Five Steps to Removing an IRS Tax Lien From Your Credit Report
One facet of credit reporting rules that probably causes more hand-wringing than any other is the removal of paid negative listings—or rather, the lack of removal. Logic seems to suggest that once you have paid off an item like a delinquent credit card, collection account, or judgment that it would be taken off your report. However, that generally hasn’t been the way credit reporting laws have operated. Paid-off negative items can stay in your credit file for the full amount of time allowed by law even after you have paid them.
In the past, the same was true of IRS tax liens that had been resolved; they were going to stay on your reports for seven years. However, the IRS has taken steps to change that. There is now a process in place to have paid federal tax liens removed from your credit file for good.
Step 1: Complete IRS Form 12277
This form serves as a request for withdrawal of the original tax lien. Before filling out this form, try to locate the Form 668(Y) you were sent by the IRS as notification of the original tax lien. This can help to expedite the process. However, you can still fill out this form if you don’t have the 668(Y).
For questions 11 on the form, select the option that states:
“The taxpayer, or the Taxpayer Advocate acting on behalf of the taxpayer, believes withdrawal is in the best interest of the taxpayer and the government.”
For question 12, enter the words “Fresh Start Program.”
Step 2: Send Form 122277 to the IRS
Use IRS publication 4235 to determine the regional IRS office where your form should be mailed. Send your form via certified mail.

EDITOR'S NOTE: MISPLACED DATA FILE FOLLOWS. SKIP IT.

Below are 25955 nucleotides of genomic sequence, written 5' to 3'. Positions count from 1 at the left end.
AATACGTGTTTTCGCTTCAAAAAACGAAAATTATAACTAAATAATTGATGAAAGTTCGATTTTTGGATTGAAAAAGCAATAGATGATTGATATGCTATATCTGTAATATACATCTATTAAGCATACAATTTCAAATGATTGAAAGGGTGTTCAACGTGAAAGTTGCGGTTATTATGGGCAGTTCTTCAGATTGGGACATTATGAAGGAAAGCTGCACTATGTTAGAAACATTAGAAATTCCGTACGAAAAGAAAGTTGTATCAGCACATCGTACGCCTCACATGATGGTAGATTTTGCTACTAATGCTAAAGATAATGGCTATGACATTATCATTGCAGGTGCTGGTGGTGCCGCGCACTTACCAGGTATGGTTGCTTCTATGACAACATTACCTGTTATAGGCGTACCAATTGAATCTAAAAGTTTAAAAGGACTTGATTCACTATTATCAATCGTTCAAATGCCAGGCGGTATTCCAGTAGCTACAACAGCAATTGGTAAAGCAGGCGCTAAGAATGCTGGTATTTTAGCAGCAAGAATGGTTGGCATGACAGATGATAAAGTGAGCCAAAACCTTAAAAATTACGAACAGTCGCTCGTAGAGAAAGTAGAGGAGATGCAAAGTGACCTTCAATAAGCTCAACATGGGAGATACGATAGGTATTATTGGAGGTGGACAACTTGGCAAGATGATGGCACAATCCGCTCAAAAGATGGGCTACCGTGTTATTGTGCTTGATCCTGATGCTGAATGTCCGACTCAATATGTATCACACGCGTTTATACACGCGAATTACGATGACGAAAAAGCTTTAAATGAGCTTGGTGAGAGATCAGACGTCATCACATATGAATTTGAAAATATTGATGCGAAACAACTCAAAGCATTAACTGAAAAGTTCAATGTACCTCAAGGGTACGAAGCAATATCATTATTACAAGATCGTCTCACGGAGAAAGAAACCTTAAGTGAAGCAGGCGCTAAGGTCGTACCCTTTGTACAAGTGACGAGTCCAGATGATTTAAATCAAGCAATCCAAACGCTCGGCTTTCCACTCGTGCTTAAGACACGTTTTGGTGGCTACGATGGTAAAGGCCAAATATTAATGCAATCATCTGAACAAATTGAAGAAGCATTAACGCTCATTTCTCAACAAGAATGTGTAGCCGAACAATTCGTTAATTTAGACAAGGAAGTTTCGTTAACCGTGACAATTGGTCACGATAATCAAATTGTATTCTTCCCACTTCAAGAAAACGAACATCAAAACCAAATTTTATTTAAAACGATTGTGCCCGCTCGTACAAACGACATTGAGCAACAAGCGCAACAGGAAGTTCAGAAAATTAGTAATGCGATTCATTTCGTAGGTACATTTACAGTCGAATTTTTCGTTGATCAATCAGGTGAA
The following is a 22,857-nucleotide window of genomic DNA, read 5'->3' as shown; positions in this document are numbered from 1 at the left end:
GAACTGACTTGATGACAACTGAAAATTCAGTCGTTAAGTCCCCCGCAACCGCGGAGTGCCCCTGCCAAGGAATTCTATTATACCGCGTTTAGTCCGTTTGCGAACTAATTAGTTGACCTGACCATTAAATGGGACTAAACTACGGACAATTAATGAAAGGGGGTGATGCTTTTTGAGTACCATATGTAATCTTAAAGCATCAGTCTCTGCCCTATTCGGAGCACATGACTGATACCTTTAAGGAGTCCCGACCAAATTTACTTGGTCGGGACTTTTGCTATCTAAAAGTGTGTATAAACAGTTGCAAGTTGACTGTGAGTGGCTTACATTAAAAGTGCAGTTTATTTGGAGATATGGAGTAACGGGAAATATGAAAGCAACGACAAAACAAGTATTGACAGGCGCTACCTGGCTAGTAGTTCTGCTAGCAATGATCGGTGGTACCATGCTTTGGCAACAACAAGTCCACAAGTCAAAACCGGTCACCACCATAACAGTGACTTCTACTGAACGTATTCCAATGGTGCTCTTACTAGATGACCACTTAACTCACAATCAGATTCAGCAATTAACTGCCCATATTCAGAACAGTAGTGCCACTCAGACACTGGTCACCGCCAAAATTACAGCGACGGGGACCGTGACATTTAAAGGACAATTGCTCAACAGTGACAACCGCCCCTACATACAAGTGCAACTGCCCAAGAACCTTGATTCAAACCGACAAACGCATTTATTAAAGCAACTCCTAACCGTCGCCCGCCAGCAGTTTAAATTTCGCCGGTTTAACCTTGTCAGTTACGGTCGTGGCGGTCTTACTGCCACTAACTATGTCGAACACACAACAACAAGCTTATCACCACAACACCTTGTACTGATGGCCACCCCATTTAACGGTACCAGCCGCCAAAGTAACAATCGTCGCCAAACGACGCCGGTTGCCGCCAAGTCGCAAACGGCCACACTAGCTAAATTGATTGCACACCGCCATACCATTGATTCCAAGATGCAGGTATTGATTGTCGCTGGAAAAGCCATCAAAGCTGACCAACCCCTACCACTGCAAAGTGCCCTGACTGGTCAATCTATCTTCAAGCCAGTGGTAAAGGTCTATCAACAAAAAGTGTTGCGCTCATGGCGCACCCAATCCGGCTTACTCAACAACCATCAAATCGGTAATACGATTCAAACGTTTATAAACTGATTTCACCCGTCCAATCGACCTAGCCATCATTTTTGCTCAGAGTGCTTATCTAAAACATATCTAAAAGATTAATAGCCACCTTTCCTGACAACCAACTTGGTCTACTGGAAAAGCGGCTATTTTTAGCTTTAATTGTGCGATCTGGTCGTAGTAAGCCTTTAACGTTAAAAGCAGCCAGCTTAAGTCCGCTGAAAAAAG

Step 3: Wait for response from IRS
After 30-45 days, the IRS will contact the courthouse where the lien was filed to notify them to withdraw it. You will also be sent a copy of this notification.
Step 4: Dispute the lien with the Credit Reporting Agencies
Dispute a tax lien with Equifax, Experian or TransUnion at their respective websites. They’ll then contact the courthouse where the lien was filed to determine if the information is still accurate. Since the courthouse has already been notified that your lien was withdrawn, you should be able to have the lien removed quickly.
Step 5: Final confirmation
Each of the credit reporting agencies will send you a notification of how your dispute turned out. If the lien was not removed from any or all of your reports, file a second dispute in writing and include a copy of the notification from the IRS that your lien has been withdrawn.
Tax liens on a credit report can not only hurt your credit score significantly, but they can also persuade a lender to deny you a loan or credit card. Getting them resolved and off your credit reports a quickly as possible is imperative. If you have unpaid liens, visit IRS.gov to learn more about your options for settlement or payment plan.